My work with Green and Away is a classic example of the trade-offs it is necessary to make to achieve some balance in life.  In order for the summer season to take place, a whole raft of administration has to be kept in order, bookings made with organisations and volunteers kept in contact (mostly by our wonderful volcos).  I took on most of those roles as coordinator and it is the price I pay for spending my summers outdoors.  Sometimes I daydream of working outside as a gardener or doing general labouring jobs but I know that is not what I will do – so there is a state of uncomfortable tension through the winter and into the spring.

As I write this, Hurricane Sandy is tearing its way across the east coast of USA in a massive show of climate change.  It is becoming ever more difficult for even the politicians to ignore the increasingly unstable climate and extreme weather conditions.  Human beings may already have set irreversible changes in motion with much worse to come, but we have to try harder to at least slow down the rate of global warming leading to climate change.  Many excellent people have been telling us how to do this for years but have mostly been ignored.  Now it is time for them to band together to make a bigger, more effective voice, one that will be listened too by everyone. Green and Away can play its part too, in promoting cooperation and bringing together the people who can make a difference in the world.  We have important work to do to get people back in touch with earth and reality.  That is the work for this winter and the spring, and ironically it will happen in a building!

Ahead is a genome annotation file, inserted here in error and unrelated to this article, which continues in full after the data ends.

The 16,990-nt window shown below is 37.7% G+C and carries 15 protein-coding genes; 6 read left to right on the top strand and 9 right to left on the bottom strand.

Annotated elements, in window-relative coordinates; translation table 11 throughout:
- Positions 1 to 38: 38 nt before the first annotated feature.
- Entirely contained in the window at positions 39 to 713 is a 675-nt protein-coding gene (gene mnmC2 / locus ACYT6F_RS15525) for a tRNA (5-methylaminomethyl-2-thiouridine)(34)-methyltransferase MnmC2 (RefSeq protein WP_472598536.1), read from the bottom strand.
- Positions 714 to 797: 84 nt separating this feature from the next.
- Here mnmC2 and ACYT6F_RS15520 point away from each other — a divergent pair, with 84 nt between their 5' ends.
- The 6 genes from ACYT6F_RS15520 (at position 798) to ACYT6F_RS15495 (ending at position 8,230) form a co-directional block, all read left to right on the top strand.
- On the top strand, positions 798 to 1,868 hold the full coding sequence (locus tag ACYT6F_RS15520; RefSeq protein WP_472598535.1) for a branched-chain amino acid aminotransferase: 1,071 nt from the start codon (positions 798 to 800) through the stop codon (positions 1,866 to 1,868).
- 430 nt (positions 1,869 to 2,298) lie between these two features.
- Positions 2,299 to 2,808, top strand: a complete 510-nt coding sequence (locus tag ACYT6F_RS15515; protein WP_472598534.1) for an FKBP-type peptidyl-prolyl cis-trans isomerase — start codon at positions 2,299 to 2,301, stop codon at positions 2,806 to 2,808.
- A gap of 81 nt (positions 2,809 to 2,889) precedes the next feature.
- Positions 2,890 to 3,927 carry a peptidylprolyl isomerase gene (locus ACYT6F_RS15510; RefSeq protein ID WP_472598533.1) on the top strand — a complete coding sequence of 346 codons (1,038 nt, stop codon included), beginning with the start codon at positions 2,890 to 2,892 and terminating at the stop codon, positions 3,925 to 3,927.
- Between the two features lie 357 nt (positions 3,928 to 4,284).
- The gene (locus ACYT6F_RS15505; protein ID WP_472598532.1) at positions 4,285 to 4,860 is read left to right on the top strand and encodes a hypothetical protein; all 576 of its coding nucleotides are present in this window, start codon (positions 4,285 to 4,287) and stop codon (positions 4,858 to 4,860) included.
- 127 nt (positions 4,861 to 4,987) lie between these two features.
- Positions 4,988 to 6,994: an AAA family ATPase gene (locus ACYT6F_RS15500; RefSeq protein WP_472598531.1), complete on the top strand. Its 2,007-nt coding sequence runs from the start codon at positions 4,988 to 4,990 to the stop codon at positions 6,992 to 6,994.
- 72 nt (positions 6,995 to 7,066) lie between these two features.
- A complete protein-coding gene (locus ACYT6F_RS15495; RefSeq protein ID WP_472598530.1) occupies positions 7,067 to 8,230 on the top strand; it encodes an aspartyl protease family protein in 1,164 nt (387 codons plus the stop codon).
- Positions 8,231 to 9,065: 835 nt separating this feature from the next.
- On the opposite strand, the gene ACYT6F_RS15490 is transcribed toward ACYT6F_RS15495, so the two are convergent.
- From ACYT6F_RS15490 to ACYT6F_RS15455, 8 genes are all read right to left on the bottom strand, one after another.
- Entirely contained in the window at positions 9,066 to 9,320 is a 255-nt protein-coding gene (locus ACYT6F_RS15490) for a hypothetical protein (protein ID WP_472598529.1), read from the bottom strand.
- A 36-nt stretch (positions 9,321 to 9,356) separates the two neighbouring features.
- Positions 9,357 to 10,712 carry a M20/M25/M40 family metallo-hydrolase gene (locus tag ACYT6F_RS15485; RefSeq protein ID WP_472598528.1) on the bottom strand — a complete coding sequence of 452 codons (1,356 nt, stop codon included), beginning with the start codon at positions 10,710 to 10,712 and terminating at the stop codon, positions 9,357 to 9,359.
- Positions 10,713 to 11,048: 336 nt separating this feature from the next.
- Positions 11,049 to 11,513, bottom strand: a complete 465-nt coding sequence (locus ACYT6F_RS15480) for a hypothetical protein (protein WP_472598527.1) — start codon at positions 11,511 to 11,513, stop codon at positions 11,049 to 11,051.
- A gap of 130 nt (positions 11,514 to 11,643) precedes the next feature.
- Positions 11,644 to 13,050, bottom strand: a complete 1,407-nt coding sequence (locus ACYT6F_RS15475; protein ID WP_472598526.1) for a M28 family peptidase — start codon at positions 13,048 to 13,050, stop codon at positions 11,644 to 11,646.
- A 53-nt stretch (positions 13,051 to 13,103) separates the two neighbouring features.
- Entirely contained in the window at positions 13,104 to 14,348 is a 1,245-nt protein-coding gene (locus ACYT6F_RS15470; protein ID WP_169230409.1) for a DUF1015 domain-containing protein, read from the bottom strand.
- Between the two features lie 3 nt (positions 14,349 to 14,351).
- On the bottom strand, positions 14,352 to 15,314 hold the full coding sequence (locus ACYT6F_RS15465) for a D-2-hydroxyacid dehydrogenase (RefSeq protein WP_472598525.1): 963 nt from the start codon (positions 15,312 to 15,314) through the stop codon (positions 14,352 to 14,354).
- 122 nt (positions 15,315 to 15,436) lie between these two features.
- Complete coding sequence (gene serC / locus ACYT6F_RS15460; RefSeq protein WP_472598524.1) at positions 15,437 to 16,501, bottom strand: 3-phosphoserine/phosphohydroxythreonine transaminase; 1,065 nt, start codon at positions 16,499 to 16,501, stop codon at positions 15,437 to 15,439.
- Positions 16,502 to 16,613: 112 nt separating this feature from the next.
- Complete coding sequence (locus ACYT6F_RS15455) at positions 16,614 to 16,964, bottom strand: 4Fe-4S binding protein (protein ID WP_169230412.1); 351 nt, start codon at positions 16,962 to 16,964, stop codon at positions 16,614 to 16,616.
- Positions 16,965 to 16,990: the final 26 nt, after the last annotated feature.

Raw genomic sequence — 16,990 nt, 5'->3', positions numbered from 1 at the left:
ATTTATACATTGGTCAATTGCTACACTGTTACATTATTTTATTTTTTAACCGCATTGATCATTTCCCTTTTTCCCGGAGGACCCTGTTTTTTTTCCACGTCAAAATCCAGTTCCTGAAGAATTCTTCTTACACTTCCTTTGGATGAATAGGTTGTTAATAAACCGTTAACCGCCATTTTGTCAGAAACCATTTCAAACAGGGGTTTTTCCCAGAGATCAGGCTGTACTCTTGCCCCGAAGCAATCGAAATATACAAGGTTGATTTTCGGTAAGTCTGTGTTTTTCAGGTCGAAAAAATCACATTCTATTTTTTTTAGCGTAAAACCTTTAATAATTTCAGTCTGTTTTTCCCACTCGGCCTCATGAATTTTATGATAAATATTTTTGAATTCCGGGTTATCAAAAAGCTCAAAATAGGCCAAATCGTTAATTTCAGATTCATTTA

We all need to connect with the beauty of nature as often as possible or we hide from the real world outside.  10 minutes appreciating trees is well spent.

It is worth reading Charles Secrett’s proposals at


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The summer season

The Green and Away Summer Season is imminent

In less than two weeks time I will be waking up in a yurt in a green meadow somewhere in Worcestershire, ready to get Green and Away revved up for the summer season.  Most things are in place now with just a couple of interviews to complete our complements of interns and Artist in Residence.  I find that when summer is here, nature calls very loudly and I can’t bear to be living and working in a house so it is time to move outdoors.  Living outside, connected to nature, weather, bugs and beasts is the place to be.  I love early morning swims in the reservoir nearby, watching the carp leaping and the Canada geese training their young, while reed warblers flit around the reeds – warbling!  Of course it is not all wonderful.  We have to put up with mud, rain, cold, slugs, and other beasties, but this seems a small price to pay for living in a beautiful place with lovely people.